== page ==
Dubai Flow Motion is the latest time-lapse video by travel photographer/filmmaker Rob Whitworth. Photo: Rob Whitworth/YouTube
When camera companies began putting a “record” button on DSLRs, things got really interesting for Rob Whitworth. Is he a photographer or a filmmaker?
The ambiguity about his work description does not matter for anyone who has taken a heart-racing, stomach-dropping ride through his time-lapse videos.
In his latest, Dubai Flow Motion, viewers will feel shot out of a canon for a three-minute hectic but thorough tour of this sparkling Middle East city. Whitworth’s camera will take you up the tallest skyscraper, send you blasting through its floors to see rooms teeming with life and send you crashing into the sea.
Cameras, chargers, cycle helmets and saddles. Yes, it’s another edition of Cult of Mac's Gadget Watch, and again we’re heading outdoors to snap photos and enjoy the sun. Take a look at this week’s death-defying gear.
Nikon’s update to the full-frame D800 is all about image quality. It ditches the anti-aliasing “blur” filter in front of the sensor and adds an option for an electronic first curtain on the shutter, both to increase sharpness. It also adds a new “flat” tone setting that squeezes in the most dynamic range possible. This makes for flat photos, but is perfect for post-processing images later, whether still or video. $3,300
Did you ever fall into a box of drinking straws and marvel at how soft the landing was? Well I have, back when I had a cocktail bar in London, and let me tell you – those suckers are impact-absorbing m*therfuckers. Smith Optics has welded these straws together and fashioned them into an ultralight bike helmet that doesn’t block airflow (straws, remember?). Add in top-line aerodynamics and a slot for keeping your sunglasses safe and you have a sweet racing helmet. $TBA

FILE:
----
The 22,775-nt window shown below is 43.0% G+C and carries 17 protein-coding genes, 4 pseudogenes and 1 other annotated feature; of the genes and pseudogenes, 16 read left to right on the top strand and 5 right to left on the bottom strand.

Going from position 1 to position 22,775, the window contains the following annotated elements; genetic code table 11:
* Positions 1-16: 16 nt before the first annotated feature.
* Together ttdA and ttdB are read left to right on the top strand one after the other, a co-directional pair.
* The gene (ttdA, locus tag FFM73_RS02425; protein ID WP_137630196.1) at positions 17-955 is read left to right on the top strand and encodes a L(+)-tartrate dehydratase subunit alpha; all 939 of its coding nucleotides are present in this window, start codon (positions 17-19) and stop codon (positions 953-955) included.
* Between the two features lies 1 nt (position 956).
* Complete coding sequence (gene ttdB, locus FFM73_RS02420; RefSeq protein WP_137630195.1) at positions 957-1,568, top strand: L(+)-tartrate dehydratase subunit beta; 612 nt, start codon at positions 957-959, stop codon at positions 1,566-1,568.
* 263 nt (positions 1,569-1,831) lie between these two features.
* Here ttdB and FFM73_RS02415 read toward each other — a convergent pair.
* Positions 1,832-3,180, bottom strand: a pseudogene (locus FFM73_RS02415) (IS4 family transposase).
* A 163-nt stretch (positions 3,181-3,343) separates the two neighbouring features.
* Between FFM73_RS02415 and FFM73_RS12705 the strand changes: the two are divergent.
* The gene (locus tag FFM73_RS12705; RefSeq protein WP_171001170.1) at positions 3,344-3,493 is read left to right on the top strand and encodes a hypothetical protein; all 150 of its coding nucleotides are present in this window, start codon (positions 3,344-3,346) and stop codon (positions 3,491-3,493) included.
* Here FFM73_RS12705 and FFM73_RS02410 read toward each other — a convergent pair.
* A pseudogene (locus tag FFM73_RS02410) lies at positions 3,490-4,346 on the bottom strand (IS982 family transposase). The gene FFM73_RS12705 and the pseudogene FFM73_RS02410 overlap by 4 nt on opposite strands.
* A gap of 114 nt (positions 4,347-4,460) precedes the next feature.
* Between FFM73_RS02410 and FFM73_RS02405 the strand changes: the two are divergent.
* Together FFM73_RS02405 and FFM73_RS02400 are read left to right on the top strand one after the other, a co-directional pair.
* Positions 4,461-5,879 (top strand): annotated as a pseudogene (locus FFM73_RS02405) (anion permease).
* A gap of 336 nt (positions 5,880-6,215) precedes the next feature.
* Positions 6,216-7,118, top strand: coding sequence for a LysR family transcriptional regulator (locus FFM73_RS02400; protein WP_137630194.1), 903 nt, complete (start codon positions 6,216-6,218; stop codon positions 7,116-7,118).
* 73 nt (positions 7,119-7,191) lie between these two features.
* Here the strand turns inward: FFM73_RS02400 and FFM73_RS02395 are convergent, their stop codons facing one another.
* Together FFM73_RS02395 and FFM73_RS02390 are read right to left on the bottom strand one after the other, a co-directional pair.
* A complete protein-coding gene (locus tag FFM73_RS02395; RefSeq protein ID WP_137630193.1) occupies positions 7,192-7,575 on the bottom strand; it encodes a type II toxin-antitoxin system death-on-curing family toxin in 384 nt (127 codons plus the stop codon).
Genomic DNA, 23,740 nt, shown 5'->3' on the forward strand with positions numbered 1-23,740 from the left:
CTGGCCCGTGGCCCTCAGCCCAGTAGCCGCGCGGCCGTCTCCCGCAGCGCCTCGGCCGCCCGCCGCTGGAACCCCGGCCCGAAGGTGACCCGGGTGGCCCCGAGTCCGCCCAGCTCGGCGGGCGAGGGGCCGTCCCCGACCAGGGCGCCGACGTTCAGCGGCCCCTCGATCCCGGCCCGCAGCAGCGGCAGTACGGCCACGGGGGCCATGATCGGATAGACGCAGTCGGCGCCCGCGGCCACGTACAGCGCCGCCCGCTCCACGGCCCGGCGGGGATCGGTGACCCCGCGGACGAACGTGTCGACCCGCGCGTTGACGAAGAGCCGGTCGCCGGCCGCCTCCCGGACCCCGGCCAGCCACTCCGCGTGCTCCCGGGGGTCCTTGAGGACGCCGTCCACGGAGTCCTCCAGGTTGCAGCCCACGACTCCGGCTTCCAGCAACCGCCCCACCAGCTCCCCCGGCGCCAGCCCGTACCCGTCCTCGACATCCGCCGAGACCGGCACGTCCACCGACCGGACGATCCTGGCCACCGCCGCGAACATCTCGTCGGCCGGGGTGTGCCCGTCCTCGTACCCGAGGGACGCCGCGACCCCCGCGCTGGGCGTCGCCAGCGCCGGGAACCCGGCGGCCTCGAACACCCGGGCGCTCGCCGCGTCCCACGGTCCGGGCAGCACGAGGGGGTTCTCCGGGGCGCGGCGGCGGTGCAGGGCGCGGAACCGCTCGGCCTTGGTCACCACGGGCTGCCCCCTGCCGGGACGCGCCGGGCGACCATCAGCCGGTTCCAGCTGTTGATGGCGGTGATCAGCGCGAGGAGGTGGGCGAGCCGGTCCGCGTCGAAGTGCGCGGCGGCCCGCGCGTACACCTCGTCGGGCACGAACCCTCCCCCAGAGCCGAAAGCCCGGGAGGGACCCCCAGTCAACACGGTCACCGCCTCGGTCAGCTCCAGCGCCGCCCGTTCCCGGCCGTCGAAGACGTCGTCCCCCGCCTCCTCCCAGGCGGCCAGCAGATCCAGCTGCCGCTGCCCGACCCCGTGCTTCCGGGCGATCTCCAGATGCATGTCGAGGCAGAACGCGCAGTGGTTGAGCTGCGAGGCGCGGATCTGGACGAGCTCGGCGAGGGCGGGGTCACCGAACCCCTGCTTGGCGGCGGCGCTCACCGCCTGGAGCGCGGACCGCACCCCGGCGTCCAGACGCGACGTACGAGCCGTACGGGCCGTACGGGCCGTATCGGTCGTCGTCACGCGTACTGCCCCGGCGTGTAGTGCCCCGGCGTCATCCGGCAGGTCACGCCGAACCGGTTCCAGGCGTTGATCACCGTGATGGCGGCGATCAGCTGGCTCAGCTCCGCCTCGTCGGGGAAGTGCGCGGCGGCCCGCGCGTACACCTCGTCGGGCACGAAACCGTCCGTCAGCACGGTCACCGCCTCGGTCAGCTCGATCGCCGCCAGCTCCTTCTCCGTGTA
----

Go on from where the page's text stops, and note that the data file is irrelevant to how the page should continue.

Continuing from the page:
GoPro’s new Dual HERO packs two lenses instead of one, letting you capture either 3-D footage or simultaneous stills and video. Now when you strap on your squirrel suit, jump out of a plane over Rio de Janeiro and swoop through a gap on top of a skyscraper, your audience will feel the same gut-crushing fear you did. Only they’ll be sitting at a desk eating Cheetos and wearing dorky 3-D glasses instead of, you know, trying to get themselves killed. $200
It’s a towel! It’s a miniature pic-a-nic blanket! It’s a sheet of handy food-photography tips! Yes, it’s the Photo ParTEA Towel from Photojojo, and it puts your food photo tips right where you need them – in the kitchen (or under your picnic). Water-based ink on the flour-sack cotton cloth offers up handy tips like “No flash ever!” (and also dries hands and dishes). The price? $20
Another skid lid for cyclists, although this one almost sounds like a Dickensian stuntman. Made for dorky road cyclists, the Synthe is light, fast and cool. And by “cool” I mean it stops your head from overheating, not that it is in any way stylish. That said, it does feature what Giro calls the Therminator, a special “headform” that keeps you almost as cool as not wearing your helmet. $TBA
One time my dad lent a neighbor his car battery charger and jump cables. I visited the neighbor’s kids and saw that the big dummy had hooked it up all wrong, and was just minutes from inducing a reverse-polarity tragedy of stream-crossing proportions. Thankfully, that’ll never happen with the Jump, an 800mAh battery pack and Lightning cable combined. That’s because a) it can only plug in one way – the right way – and b) my dad no longer lends anything to any of his damn fool neighbors. Especially not his sweet, retro-styled iPhone charger. $50